Sen. Sam Blakeslee plans to roll out up to four bills to address worker safety concerns at Atascadero State Hospital.
Blakeslee said stories from hospital employees “disturbed” him, so his office began meeting with ASH administrators and officials from the state Department of Mental Health.
For a second time, he said he plans to run a bill that would make “gassing” a more serious offense. The term is used to describe patients filling bags with bodily fluids and then throwing them at staffers. Blakeslee authored a similar bill before, but it never made it out of committee.
And he has plans to address a litany of other safety concerns. Though his other bills are more tentative, Blakeslee said he wants to push legislation that would create a process whereby staff could administer medication more easily to dangerous patients. He also plans to “fast track” violent patients back into the state prison system, noting that violent patients who were transferred from a prison to ASH would be more likely to modify their behavior if they knew going back was a consequence.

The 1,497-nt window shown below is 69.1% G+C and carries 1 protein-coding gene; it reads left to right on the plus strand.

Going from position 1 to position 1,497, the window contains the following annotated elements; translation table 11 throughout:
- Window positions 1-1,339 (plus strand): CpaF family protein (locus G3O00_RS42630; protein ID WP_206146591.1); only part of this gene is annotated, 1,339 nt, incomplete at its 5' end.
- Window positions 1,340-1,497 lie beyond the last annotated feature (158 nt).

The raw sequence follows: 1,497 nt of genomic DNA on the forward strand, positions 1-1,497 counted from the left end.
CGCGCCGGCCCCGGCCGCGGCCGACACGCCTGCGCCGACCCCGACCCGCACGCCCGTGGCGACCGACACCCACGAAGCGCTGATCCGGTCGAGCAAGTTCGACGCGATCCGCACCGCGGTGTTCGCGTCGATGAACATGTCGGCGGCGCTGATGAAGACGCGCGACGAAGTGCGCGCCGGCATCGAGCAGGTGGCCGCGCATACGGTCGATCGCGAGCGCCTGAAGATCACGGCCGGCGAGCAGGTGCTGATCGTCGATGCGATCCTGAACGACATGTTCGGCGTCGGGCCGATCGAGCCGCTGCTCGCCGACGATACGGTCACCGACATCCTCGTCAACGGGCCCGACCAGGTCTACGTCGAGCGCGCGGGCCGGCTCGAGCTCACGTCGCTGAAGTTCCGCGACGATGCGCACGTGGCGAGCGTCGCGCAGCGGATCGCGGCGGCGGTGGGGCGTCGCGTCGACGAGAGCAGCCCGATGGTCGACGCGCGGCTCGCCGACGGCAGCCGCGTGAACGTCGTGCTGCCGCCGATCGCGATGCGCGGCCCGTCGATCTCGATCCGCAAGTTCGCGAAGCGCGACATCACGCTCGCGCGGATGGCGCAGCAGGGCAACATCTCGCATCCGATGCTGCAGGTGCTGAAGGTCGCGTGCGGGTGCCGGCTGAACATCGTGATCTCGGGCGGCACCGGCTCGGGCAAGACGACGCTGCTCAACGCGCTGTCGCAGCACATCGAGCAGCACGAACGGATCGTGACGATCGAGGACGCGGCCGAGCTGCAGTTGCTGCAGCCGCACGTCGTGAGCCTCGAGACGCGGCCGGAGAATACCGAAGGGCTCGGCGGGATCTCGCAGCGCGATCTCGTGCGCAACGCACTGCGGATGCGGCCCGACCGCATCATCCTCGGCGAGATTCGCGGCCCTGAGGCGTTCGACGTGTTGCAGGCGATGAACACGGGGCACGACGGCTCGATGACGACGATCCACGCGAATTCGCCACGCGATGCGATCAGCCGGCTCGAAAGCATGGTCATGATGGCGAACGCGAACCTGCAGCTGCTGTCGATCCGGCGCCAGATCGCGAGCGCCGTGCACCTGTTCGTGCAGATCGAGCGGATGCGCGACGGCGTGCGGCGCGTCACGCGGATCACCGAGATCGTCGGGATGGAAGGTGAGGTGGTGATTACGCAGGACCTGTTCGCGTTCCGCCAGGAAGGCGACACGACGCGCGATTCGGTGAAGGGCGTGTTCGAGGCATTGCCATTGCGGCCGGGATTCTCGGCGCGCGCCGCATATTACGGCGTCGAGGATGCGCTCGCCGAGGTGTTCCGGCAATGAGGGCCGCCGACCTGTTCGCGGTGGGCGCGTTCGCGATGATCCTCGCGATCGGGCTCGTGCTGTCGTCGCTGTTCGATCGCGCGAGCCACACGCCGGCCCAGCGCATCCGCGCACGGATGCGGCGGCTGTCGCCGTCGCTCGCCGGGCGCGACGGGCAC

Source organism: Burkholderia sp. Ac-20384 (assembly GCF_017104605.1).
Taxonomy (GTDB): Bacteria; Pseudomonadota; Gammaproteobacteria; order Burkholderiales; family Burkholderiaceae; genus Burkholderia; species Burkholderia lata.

“That’s a common misperception that, because the population is mentally ill … traditional incentives and disincentives don’t work,” he said.
Lastly, Blakeslee might push a bill that would create new hospital wards with specially trained staff in higher numbers to handle particularly dangerous patients.
If the bills go forward, they could also expand to address the state mental health system as a whole. Statewide, hospital employees have raised similar safety concerns as those in ASH, largely pointing to a new recovery model dictated by the U.S. Department of Justice, which mandated extensive reforms in 2006.
Cries for worker protection have peaked recently after Donna Gross, a Napa State Hospital employee, was murdered, allegedly by a patient. Another Napa employee was recently hospitalized after an attack.